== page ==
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Are Part-Time Workers poor?

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  • Joan R. Rodgers

    ()
    (University of Wollongong)

Abstract

The proportion of Australian workers who are employed on a part-time basis has almost trebled in the last thirty years to reach its current level of 28 per cent. Part-time work is one type of ‘non-standard’ employment that is viewed with concern for it is alleged that part-time jobs provide a low standard of living for those employed in them. This paper focuses upon an extreme version of that concern: the incidence of poverty among part-time workers. Unit-record data are used to compare the poverty rates of part-time workers with those of full-time workers, the unemployed and people not in the labour force. The incidence of poverty among part-time workers is found to be a little lower than that of the entire adult population. The major reason for the relatively modest poverty rate of part-time workers is that a large proportion of them live in families with a full-time worker.

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Bibliographic Info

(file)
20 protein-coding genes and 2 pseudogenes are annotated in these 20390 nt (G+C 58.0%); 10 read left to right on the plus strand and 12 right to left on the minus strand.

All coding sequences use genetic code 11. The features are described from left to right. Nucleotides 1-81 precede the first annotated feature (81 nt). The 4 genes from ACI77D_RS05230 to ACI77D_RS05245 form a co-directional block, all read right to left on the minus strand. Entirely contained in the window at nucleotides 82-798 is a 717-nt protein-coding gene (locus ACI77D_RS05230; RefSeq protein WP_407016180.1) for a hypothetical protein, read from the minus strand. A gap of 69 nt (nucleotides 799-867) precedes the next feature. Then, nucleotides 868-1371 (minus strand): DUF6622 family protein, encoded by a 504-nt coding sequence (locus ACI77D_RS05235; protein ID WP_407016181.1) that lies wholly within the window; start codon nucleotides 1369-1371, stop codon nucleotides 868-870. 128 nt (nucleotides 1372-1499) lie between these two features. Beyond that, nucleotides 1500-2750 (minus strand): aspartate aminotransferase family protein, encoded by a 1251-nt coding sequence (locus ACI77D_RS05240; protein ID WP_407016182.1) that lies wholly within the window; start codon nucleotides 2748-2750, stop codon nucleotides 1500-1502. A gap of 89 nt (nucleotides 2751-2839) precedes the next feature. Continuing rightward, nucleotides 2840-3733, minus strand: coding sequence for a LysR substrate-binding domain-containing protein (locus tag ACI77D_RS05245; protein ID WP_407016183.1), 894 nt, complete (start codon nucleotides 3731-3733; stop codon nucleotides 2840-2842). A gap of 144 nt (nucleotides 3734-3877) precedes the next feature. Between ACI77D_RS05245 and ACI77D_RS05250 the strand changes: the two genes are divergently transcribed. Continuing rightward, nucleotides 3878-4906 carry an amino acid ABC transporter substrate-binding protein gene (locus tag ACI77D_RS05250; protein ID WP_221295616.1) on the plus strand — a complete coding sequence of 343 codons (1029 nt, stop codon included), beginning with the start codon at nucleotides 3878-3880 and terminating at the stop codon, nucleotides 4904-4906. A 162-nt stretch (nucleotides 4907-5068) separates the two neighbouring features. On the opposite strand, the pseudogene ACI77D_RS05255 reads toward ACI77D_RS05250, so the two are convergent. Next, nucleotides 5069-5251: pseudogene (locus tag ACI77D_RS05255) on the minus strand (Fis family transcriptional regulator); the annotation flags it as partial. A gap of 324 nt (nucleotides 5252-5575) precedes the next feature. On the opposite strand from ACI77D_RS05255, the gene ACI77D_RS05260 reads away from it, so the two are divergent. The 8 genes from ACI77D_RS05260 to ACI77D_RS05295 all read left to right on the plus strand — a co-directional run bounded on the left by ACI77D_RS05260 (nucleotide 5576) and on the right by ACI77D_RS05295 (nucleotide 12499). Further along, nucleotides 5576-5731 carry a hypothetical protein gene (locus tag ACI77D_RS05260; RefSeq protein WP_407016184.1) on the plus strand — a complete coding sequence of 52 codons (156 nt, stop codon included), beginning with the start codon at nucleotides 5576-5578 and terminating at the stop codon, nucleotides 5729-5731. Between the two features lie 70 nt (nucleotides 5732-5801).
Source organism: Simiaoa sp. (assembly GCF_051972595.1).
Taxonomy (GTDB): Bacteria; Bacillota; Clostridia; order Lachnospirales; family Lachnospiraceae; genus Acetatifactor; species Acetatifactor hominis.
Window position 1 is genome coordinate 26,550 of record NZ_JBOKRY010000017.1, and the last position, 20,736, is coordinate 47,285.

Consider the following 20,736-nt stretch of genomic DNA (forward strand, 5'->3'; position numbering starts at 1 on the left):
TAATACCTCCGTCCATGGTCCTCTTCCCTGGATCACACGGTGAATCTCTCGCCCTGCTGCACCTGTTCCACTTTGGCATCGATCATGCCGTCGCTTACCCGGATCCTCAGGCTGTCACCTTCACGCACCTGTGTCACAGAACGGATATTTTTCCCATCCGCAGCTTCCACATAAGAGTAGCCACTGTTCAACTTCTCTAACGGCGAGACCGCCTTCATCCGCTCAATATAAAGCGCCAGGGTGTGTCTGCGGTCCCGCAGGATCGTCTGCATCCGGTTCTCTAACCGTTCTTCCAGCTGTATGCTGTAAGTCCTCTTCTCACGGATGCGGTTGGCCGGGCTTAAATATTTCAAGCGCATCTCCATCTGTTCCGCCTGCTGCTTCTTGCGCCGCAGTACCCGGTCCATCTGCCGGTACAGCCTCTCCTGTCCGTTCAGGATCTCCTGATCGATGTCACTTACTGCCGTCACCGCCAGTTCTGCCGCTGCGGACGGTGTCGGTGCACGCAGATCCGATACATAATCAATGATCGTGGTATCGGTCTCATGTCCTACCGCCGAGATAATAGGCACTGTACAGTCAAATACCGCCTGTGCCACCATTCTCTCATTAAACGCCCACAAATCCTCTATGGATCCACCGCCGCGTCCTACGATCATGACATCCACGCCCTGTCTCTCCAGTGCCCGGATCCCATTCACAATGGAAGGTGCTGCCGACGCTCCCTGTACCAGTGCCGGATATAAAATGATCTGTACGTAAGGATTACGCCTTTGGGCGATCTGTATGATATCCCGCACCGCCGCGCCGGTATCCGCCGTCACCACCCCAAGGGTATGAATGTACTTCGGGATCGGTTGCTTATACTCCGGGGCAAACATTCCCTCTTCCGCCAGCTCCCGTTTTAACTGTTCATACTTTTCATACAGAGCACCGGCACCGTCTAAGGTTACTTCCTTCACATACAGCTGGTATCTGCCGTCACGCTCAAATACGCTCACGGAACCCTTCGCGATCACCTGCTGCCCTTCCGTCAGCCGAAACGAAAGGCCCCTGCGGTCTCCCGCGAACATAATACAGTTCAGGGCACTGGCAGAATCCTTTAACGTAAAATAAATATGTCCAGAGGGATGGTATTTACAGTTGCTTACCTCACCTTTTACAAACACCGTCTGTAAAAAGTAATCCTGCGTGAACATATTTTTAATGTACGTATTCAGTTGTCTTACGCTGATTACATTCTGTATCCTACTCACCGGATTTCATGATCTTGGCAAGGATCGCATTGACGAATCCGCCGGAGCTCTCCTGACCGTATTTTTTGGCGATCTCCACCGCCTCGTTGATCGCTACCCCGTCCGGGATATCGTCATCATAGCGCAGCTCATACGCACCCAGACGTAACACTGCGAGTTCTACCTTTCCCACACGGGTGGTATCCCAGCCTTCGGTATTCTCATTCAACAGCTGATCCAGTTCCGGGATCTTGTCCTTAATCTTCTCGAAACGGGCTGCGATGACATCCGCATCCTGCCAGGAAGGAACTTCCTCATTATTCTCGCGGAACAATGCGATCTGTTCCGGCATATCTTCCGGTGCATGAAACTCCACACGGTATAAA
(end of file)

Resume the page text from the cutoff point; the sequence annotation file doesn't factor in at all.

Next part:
Article provided by Bankwest Curtin Economics Centre (BCEC), Curtin Business School in its journal Australian Journal of Labour Economics.

Volume (Year): 6 (2003)
Issue (Month): 1 (March)
Pages: 177-193

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Handle: RePEc:ozl:journl:v:6:y:2003:i:1:p:177-193

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Web page: http://business.curtin.edu.au/research/publications/journals/ajle/
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Related research

Keywords: Measurement and Analysis of Poverty Time Allocation and Labor Supply (Hours of Work; Part-Time Employment; Work Sharing; Absenteeism; Quits).;

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Cited by:
  1. Robson, Doug & Rodgers, Joan R, 2008. "Travail to No Avail? Working Poverty in Australia," Economics Working Papers wp08-08, School of Economics, University of Wollongong, NSW, Australia.

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